- boost likelihood of the N (no chord) label (0.0 - 1.0; default: 0.1): leads to greater values in the profile of the "no chord" chord, hence non-harmonic parts of audio files are more likely to be recognised as such. Warning: for values above the default, it quickly leads to many chords being misclassified as N.
- Chord Estimate: estimated chord times and labels.
- Harmonic Change Value: an indication of the likelihood of harmonic change. Depends on the chord dictionary. Calculation is different depending on whether the Viterbi algorithm is used for chord estimation, or the simple chord estimate.
- Note Representation of Chord Estimate: a simple MIDI-like represenation of the estimated chord with bass note (if applicable) and chord notes. Can be used, for example, to export MIDI chords from Sonic Visuliser.
- spectral roll-on (0 % — 5 %; default: 0 %): this removes low-frequency noise - useful in quiet recordings. Consider the cumulative energy spectrum (from low to high frequencies). All bins below the first bin whose cumulative energy exceeds the quantile [spectral roll on] x [total energy] will be set to 0. A value of 0 means that no bins will be changed.
- Tuning: returns a single label (at time 0 seconds) containing an estimate of the concert pitch in Hz.
- Local Tuning: returns a tuning estimate at every analysis frame, an average of the (recent) previous frame-wise estimates of the concert pitch in Hz.

##### Detailed Description

#### Outputs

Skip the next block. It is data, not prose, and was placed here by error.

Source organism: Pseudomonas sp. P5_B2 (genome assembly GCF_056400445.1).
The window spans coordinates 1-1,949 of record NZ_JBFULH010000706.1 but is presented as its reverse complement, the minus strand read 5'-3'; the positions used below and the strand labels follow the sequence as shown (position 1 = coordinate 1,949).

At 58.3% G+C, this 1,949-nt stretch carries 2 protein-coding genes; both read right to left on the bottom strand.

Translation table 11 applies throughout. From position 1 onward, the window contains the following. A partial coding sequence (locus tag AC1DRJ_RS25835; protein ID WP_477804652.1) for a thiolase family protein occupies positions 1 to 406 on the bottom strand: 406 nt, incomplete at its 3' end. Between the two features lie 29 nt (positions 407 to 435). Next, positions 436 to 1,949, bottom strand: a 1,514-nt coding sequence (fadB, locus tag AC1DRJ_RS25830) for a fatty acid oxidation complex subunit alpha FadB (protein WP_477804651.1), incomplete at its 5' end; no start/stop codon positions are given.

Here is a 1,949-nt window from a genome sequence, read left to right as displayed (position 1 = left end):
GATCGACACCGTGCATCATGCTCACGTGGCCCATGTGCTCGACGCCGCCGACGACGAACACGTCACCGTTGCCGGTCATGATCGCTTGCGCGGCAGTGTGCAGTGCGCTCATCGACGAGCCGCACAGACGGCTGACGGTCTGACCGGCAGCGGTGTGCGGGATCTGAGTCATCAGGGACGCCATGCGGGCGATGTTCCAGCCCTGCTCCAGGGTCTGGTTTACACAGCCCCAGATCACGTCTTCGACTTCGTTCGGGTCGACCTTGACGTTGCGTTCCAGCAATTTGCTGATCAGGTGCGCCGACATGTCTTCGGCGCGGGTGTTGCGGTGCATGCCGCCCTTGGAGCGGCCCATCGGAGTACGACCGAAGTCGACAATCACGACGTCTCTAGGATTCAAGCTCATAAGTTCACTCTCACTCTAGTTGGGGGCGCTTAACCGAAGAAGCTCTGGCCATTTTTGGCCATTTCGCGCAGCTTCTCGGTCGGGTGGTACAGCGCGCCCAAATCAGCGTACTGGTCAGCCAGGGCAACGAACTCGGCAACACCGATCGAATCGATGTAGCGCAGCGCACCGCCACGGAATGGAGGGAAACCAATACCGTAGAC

### Chordino

System identifier – vamp:nnls-chroma:chordino

RDF URI – http://vamp-plugins.org/rdf/plugins/nnls-chroma#chordino

#### General Description

Chordino provides a simple chord transcription based on NNLS Chroma (described above). Chord profiles given by the user in the file “chord.dict” are used to calculate frame-wise chord similarities. Two simple (non-state-of-the-art!) algorithms are available that smooth these to provide a chord transcription: a simple chord change method, and a standard HMM/Viterbi approach.

#### Parameters

#### Outputs

### Tuning

System identifier – vamp:nnls-chroma:tuning

RDF URI – http://vamp-plugins.org/rdf/plugins/nnls-chroma#tuning

#### General Description

The tuning plugin can estimate the local and global tuning of piece. The same tuning method is used for the NNLS Chroma and Chordino plugins.

#### Parameter

#### Outputs

### References and Credits

for the NNLS Chroma method:

Mauch, Matthias and Dixon, Simon: *Approximate Note Transcription for the Improved Identification of Difficult Chords*, Proceedings of the 11th International Society for Music Information Retrieval Conference (ISMIR 2010), 2010.